Fundamentally, it is important to note that this legislation addresses the three core components that any comprehensive policy solution needs to tackle: (1) access, (2) affordability, and (3) quality. This is important because merely addressing one or two components could, and likely would, lead to unintended consequences for the other(s). Therefore, comprehensive legislation is needed for this investment to work in the long term.
The most transformational aspect of this bill is that it works toward an entitlement approach to child care funding, which is the most sustainable path to a child care system that serves all the families who need it.17 This manner of funding would ensure that states can finally make quality child care free for low-income working families and truly affordable for the middle class. If child care were structured as an individual child entitlement, we would finally have a real child care system as opposed to the status quo, which has been holding back families, child care providers, and the economy.
Just as importantly, this legislation would increase the wages of nearly all child care workers and early educators, bringing their compensation in line with their social and economic value. The Child Care for Working Families Act does much more than increase wages, though. It also funds professional development activities, establishes scholarships for educational credentials, and partners with institutions of higher education to develop a pipeline of qualified future early educators. For those with similar credentials as teachers in elementary education, it would establish pay parity to reflect the similar value of the work. And all these investments include plans to engage current child care providers and provider organizations so that changes in compensation acknowledge the underpayments the workforce has endured for too long.
This legislation is wisely designed to couple investments in preschool with investments in infant and toddler child care, recognizing that we need a birth-to-5 approach to avoid unintended consequences across the rest of the early learning system. It gives parents the choice and flexibility to find the right child care program to meet their schedule and needs. This is not a one-size-fits-all approach, and it funds home-based child care and even neighbor or relative care that meets certain health, safety, and educational standards.
Finally, the bill has thoughtfully embedded equity reviews in both the child care and preschool expansion, so that these systems can be brought to scale with an initial focus on equitable access. The programs would expand most for children from low-income families, children with disabilities, dual language learners, children from underserved ethnic and racial groups, and for geographic areas with low access. States would be instructed to collect disaggregated data so that access gaps can be addressed properly.
We can make the most of these improvements by coupling these investments with commitments to complimentary programs, such as the U.S. Department of Agriculture (USDA) Child and Adult Care Food Program (CACFP), which provides snacks and meals to more than 3 million children at child care centers, family child care homes, Head Start programs, after-school programs, and homeless shelters. A few key changes to this vital service could allow the program to deliver even more nutritious meals to children, allowing three instead of two meals per day.18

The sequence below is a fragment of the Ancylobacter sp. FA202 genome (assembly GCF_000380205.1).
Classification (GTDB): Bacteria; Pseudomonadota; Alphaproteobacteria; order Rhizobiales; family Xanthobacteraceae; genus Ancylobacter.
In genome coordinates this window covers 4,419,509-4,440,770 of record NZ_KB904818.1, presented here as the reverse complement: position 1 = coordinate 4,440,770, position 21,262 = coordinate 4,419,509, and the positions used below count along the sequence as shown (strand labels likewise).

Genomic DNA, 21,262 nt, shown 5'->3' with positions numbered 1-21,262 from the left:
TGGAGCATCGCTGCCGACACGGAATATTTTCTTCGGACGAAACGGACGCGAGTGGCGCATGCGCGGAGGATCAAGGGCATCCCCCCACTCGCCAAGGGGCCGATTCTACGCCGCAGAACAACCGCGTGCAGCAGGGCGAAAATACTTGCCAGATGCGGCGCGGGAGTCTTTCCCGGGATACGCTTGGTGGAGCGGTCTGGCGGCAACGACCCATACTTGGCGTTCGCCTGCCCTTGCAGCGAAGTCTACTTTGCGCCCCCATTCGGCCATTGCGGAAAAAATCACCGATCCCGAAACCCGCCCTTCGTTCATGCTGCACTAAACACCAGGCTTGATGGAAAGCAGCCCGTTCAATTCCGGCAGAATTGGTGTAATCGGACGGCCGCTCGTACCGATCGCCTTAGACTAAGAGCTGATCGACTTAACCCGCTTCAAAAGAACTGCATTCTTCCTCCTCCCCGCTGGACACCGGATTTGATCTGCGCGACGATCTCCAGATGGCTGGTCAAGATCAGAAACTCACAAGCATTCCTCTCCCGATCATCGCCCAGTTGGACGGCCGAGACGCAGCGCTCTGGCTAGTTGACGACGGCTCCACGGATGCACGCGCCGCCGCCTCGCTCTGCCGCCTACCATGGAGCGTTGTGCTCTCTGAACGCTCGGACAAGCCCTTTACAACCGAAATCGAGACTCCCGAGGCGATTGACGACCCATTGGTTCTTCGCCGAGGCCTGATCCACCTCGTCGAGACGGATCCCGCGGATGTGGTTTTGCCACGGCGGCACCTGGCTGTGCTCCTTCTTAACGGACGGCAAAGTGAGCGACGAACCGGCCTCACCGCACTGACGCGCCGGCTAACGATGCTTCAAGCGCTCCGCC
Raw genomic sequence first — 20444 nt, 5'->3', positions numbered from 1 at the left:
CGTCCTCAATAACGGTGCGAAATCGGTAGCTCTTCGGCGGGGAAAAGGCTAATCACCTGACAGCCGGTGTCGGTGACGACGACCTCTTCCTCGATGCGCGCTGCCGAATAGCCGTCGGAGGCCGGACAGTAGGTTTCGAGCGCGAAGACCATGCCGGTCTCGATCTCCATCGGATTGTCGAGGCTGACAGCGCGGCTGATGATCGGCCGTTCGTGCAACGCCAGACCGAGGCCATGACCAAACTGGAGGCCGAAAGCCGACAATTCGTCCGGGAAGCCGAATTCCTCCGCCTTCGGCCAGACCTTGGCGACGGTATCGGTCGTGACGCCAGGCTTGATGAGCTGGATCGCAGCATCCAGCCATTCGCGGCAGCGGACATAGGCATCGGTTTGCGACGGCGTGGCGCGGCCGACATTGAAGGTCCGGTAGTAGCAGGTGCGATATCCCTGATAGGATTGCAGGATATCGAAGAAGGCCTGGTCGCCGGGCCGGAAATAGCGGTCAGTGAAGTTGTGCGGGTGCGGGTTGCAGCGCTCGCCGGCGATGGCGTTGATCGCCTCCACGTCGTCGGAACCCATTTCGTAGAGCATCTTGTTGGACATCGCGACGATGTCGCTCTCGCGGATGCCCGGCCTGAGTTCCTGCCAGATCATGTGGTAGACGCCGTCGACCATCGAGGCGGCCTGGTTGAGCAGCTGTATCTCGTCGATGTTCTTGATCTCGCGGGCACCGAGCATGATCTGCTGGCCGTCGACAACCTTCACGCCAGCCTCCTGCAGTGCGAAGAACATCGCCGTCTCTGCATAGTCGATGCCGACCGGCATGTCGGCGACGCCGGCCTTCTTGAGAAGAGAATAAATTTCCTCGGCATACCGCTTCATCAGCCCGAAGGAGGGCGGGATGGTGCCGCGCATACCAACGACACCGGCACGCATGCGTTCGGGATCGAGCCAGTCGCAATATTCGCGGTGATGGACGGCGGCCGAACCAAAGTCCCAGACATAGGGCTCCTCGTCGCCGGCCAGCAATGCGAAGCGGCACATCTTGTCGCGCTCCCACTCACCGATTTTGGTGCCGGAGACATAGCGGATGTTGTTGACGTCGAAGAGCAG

Meeting this moment in history
The inadequacies of our current system are coming at the expense of women who have been hit hard by the COVID-19 crisis—losing a net of 4.63 million jobs during the recession, more than the 3.72 million net jobs lost by men.19 The losses for low-income women, women of color, and single mothers—all of whom are more likely to be breadwinners who play a vital role in supporting their families’ economic security—have been even worse. And yet these same families are also least able to afford care in the current system, threatening to prolong their detachment from the workforce. Studies have shown that the longer women are out of work, the lower their wages are when they return.20
I’d like to close by noting that this year is the 50th anniversary of the bipartisan passage of the Comprehensive Child Development Act. It is the closest we have ever come to establishing an accessible national child care system. While President Richard Nixon vetoed the bill, using harsh language that compared well-intentioned legislation with Soviet-style indoctrination, we must remember how close we’ve come in the past to acknowledging the importance of child care as a public benefit to society. A half-century ago, that bill was introduced in the U.S. Senate by a senator from Minnesota, Walter Mondale, who would go on to become our vice president and the Democratic nominee for president in 1984. Mr. Mondale recently passed away at the age of 93, following an inspiring life of dignified public service. I can’t help but think that one small way of honoring his legislative legacy would be to finally enact a national child care system.
Thank you again for inviting me to this hearing, and I look forward to answering your questions.